The weakest of Season 5’s first episodes is its premiere, though, which is forced to check in with a lot of “here’s where things left off” exposition regarding all of the major plots. But the subsequent three episodes then pick and choose only a few stories each to focus on, allowing a lot of time for much-needed character development. Even this far in to the series, so many characters still feel like strangers, and Season 5 is finally taking some time to rectify that.


Image via HBO

Game of Thrones is at its best during quiet conversations that build its twisted machinations, and the new season is unhurried as it allows them to unfold, without the zooming, occasionally disorienting pace of prior seasons. One of the things that makes the world of Game of Thrones so rich is Westeros’ history, and how the ghosts of the past (the expectations, the legends, the prophesies) affect the characters. While prior seasons have glossed over a lot of these moments, now they’re finally being showcased as pivotal.

It all serves to make the dizzying amount of plots set all over the map actually feel manageable. In King’s Landing, Cersei (Lena Heady) and Margeary (Natalie Dormer) compete against one another to manipulate the new King Tommen (Dean-Charles Chapman), as Cersei rids herself of her enemies at court, and gives power to a radical religious faction known as the Sparrows. At the Wall, Jon Snow (Kit Harington) has finally matured and come into his own with the Night’s Watch, while at the Eyrie, Littlefinger (Aidan Gillen) and Sansa cook up a revenge plot.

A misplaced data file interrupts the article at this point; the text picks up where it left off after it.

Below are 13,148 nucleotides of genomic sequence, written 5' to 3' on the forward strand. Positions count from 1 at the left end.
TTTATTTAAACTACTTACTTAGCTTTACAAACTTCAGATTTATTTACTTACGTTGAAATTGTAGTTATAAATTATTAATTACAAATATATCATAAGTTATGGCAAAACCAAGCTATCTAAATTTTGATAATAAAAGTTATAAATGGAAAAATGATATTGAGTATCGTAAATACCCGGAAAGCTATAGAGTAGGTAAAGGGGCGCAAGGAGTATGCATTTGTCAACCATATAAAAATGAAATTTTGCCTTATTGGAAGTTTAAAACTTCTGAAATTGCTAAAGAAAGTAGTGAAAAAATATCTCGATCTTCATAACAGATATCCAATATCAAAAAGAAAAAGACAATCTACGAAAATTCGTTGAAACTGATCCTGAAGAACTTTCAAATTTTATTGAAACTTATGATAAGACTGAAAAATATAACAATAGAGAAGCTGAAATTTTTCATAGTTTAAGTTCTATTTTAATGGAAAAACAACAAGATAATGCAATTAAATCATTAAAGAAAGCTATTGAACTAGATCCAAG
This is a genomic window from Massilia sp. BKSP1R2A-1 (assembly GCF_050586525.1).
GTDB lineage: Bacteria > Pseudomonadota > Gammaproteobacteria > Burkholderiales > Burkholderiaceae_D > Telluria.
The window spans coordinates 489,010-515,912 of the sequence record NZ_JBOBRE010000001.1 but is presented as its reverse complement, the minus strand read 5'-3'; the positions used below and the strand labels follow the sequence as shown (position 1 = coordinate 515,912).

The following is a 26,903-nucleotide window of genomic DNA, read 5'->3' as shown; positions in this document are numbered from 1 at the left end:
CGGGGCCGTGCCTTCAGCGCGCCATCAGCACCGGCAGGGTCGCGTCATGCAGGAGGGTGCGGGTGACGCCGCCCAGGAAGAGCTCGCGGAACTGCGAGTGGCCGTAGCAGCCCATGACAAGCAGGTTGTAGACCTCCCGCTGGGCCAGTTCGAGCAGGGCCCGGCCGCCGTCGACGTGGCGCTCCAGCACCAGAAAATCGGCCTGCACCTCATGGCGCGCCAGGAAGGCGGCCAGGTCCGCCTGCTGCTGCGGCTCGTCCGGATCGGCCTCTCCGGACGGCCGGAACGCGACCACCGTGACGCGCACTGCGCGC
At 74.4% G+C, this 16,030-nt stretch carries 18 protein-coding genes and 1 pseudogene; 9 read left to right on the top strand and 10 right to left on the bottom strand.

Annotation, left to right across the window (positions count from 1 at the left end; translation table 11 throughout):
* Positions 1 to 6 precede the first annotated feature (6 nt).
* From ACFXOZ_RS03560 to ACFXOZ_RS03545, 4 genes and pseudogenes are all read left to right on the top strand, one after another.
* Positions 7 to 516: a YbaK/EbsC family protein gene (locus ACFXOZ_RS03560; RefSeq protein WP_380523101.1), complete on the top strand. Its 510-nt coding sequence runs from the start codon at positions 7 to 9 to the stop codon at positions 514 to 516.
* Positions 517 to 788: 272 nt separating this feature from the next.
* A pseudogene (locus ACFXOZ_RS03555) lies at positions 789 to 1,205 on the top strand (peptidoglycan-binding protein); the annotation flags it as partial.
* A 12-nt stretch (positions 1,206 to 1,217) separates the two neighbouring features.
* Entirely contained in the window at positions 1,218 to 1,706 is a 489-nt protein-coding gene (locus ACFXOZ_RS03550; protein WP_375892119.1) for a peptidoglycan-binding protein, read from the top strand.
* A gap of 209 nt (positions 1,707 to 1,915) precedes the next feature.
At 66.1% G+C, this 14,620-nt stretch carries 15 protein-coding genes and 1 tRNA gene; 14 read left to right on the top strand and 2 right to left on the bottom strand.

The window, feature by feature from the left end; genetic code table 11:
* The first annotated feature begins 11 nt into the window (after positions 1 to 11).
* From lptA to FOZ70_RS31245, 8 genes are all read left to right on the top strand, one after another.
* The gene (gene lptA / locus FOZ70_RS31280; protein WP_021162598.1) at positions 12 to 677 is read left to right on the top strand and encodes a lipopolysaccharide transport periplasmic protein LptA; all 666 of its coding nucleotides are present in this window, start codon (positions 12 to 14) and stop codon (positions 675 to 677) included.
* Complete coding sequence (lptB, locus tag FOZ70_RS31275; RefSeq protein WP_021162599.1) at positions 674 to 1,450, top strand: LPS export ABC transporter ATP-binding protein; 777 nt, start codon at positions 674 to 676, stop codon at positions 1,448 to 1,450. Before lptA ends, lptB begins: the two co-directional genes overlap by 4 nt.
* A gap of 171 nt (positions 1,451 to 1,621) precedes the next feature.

Vengeance is at the heart of Game of Thrones, carried out through politics, and often ending with gruesome deaths that beget more vengeance. To that end, this new season finally introduces the Sand Snakes of House Martell, whose politics (and passionate hatreds) are aimed at the Lannisters after the death of Oberyn Martell (Pedro Pascal) last season. In Braavos, Arya learns to become a nobody in order to gain her own kind of power for revenge, while Tyrion (Peter Dinklage) has also escaped across the Narrow Sea so that Cersei cannot reach him for her revenge. Yet, his connection to Varys (Conleth Hill), and their quest, is really the ultimate revenge on the Lannisters.